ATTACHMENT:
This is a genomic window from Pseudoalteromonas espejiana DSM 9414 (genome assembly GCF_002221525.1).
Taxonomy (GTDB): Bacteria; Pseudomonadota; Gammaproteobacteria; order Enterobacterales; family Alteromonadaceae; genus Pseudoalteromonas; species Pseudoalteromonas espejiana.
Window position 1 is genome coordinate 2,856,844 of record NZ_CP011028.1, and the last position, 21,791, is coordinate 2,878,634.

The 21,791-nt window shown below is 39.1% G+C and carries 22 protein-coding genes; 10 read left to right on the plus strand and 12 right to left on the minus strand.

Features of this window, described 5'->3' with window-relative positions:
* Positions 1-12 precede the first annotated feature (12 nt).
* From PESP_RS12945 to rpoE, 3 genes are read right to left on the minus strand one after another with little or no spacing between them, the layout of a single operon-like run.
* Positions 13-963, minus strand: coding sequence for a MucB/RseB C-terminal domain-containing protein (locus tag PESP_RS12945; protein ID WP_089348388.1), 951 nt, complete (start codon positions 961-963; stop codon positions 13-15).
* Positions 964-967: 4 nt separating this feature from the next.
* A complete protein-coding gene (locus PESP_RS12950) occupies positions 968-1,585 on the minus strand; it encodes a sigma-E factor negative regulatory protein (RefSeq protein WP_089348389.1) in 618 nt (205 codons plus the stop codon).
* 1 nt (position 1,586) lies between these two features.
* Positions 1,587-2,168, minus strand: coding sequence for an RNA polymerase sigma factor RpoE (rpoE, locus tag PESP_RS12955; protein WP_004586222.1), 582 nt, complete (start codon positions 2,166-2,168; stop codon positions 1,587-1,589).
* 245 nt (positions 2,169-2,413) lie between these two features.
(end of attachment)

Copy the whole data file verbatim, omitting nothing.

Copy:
This is a genomic window from Pseudoalteromonas espejiana DSM 9414 (genome assembly GCF_002221525.1).
Taxonomy (GTDB): Bacteria; Pseudomonadota; Gammaproteobacteria; order Enterobacterales; family Alteromonadaceae; genus Pseudoalteromonas; species Pseudoalteromonas espejiana.
Window position 1 is genome coordinate 2,856,844 of record NZ_CP011028.1, and the last position, 21,791, is coordinate 2,878,634.

The 21,791-nt window shown below is 39.1% G+C and carries 22 protein-coding genes; 10 read left to right on the plus strand and 12 right to left on the minus strand.

Features of this window, described 5'->3' with window-relative positions:
* Positions 1-12 precede the first annotated feature (12 nt).
* From PESP_RS12945 to rpoE, 3 genes are read right to left on the minus strand one after another with little or no spacing between them, the layout of a single operon-like run.
* Positions 13-963, minus strand: coding sequence for a MucB/RseB C-terminal domain-containing protein (locus tag PESP_RS12945; protein ID WP_089348388.1), 951 nt, complete (start codon positions 961-963; stop codon positions 13-15).
* Positions 964-967: 4 nt separating this feature from the next.
* A complete protein-coding gene (locus PESP_RS12950) occupies positions 968-1,585 on the minus strand; it encodes a sigma-E factor negative regulatory protein (RefSeq protein WP_089348389.1) in 618 nt (205 codons plus the stop codon).
* 1 nt (position 1,586) lies between these two features.
* Positions 1,587-2,168, minus strand: coding sequence for an RNA polymerase sigma factor RpoE (rpoE, locus tag PESP_RS12955; protein WP_004586222.1), 582 nt, complete (start codon positions 2,166-2,168; stop codon positions 1,587-1,589).
* 245 nt (positions 2,169-2,413) lie between these two features.